Around the World with Cannabis

What’s up with Uruguay?

Here at The Green Solution® , we like to keep an eye on global cannabis culture and the rules and regulations that govern our favorite herb in other countries. Last month we took a look at Japan, and this month we turn to South America, and Uruguay specifically.

A 2013 measure made Uruguay the first country to legalize cannabis sales nationwide, but political wrangling postponed actual sales until this summer. Currently, cannabis can be purchased at one of 16 state-owned pharmacies for the mandated price of $1.30 a gram. But there are caveats. A July article in the Washington Post says that “Uruguay’s government has developed a legalization model whose apparent goal is to make marijuana use as boring as possible.” That means, among other things, no edibles, no advertising, and no sales to non-citizens. Uruguay’s cannabis sales will not be commercialized, as they are in U.S. states where legalization has occurred.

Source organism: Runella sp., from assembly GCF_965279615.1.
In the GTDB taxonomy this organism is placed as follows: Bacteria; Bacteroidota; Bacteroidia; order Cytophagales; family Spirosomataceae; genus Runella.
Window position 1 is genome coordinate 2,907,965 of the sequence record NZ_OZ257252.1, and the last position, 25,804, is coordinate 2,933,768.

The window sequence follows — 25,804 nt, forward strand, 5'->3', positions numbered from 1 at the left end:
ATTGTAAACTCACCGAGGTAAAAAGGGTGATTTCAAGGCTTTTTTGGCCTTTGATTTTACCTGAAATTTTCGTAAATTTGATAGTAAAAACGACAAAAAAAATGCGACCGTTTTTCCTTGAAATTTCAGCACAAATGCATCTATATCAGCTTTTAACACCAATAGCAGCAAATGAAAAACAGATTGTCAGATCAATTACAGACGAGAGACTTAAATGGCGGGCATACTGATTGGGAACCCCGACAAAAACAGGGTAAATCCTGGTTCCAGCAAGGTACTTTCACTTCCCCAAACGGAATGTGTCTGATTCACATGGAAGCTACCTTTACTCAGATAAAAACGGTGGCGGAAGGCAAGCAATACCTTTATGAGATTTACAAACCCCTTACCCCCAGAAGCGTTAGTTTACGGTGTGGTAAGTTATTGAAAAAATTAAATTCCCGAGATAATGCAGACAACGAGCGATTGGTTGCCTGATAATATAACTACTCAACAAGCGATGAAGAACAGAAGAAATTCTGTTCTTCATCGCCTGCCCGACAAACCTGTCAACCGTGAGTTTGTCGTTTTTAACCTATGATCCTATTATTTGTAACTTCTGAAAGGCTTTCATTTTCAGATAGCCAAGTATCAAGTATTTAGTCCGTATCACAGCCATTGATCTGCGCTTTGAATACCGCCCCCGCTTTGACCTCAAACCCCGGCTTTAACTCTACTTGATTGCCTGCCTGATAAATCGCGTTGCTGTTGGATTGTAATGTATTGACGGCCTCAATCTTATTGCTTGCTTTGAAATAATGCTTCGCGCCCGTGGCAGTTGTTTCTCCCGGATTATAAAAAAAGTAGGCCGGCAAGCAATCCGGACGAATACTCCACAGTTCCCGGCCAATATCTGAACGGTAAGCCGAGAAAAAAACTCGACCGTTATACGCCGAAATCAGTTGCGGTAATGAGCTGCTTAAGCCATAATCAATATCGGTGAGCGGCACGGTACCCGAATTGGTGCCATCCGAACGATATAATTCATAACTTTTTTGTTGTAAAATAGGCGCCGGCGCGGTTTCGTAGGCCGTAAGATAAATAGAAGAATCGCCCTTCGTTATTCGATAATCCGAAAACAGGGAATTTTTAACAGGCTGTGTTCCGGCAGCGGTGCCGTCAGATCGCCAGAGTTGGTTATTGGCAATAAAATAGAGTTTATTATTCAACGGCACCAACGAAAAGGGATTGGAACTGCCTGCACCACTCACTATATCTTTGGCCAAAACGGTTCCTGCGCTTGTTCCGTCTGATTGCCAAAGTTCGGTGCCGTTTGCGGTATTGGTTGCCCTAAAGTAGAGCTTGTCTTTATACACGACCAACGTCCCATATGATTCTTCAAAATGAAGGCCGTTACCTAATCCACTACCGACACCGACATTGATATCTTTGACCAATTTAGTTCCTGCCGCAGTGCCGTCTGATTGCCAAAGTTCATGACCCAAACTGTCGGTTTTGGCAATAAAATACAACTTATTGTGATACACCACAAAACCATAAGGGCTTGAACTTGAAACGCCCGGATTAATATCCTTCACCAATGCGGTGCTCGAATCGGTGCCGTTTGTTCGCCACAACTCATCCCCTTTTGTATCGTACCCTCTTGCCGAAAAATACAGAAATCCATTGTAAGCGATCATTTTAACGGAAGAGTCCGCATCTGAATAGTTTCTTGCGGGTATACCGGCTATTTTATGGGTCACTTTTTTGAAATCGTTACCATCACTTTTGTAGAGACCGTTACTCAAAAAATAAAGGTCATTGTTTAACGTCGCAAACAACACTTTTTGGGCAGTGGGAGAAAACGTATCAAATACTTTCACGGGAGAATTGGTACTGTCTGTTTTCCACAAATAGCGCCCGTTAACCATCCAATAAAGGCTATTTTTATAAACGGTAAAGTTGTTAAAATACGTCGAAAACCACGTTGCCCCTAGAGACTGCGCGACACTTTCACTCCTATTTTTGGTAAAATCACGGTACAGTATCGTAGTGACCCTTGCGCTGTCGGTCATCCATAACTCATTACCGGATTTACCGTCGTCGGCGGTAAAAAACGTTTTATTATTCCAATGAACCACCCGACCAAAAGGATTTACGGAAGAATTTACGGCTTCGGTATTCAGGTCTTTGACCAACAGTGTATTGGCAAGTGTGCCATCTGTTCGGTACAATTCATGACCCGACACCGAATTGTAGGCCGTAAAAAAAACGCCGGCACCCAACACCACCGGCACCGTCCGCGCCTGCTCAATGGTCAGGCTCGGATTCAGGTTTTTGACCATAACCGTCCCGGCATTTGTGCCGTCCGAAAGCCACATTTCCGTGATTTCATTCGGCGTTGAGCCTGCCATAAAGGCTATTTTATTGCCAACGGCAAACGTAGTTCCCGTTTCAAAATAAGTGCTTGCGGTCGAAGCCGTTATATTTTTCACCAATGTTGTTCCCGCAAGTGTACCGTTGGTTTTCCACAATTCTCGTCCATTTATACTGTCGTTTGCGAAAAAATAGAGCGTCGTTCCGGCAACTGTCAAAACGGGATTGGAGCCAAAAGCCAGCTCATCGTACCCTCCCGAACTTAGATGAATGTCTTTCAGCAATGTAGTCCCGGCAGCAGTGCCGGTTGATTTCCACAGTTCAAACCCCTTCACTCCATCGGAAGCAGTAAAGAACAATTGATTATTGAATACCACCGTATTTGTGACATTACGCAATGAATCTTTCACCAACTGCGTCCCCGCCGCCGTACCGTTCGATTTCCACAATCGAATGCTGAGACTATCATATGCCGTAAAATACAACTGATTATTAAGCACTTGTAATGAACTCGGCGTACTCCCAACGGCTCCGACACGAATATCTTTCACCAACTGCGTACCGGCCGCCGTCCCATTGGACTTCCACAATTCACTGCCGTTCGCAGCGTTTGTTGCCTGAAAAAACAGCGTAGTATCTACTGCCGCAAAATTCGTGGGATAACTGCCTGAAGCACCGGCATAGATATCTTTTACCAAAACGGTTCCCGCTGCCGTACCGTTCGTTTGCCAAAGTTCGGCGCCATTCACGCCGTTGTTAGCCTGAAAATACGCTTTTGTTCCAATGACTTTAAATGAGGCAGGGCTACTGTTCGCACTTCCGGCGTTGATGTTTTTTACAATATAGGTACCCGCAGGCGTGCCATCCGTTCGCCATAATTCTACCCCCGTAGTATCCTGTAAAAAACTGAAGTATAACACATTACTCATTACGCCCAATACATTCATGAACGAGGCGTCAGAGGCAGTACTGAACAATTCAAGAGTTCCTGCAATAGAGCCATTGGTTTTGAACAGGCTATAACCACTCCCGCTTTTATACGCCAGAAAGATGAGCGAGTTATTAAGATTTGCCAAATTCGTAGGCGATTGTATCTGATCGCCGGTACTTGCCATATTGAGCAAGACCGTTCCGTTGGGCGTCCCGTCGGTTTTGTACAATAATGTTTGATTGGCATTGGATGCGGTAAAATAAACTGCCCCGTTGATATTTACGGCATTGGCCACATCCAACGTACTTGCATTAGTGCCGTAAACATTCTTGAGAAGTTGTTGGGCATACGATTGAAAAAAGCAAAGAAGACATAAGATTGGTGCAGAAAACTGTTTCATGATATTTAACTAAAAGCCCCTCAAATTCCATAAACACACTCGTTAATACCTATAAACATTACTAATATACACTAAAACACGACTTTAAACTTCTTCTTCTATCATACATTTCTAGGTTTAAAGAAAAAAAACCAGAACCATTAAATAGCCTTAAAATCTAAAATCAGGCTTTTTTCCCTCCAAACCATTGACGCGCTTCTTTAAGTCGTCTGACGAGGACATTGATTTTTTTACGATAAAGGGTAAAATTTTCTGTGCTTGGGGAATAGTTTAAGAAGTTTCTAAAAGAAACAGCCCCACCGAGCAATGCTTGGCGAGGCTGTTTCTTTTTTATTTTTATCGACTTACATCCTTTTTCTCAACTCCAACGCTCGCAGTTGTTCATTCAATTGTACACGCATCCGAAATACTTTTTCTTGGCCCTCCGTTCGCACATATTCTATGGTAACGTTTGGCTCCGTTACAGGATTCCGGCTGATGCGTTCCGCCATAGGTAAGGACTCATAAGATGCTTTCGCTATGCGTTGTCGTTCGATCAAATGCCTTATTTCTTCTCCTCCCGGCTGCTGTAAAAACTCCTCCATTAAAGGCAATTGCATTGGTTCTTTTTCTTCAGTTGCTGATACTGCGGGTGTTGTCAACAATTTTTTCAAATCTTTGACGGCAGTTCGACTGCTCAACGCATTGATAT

Julio Calzada, one of the public health officials who designed Uruguay’s regulatory model, says “The risk of what they’re doing in Colorado is that you end up with something like the tobacco industry. The concept here is totally different.” There are only two private firms authorized to supply the government with cannabis (four tons a year), and they’re not even allowed to put their company labels on the packaging. Their products are simply called “Alpha 1” and “Beta 1.”

While the purchase of cannabis is legal for any Uruguayan citizen who’s 18 or older, there are rules to how much a consumer can buy – 40 grams per month is the limit. In order to keep track of who’s bought how much, the nation created a registry, and instead of having an ID, buyers will have their thumb print scanned. The scanner links to the government’s database and lets the pharmacist know how much cannabis the consumer is eligible to purchase.

At TGS, we’re glad to see the nearly global prohibition of cannabis being rolled back – even if, for now, cannabis is being legalized one country at a time. Let’s hope the U.S. is next.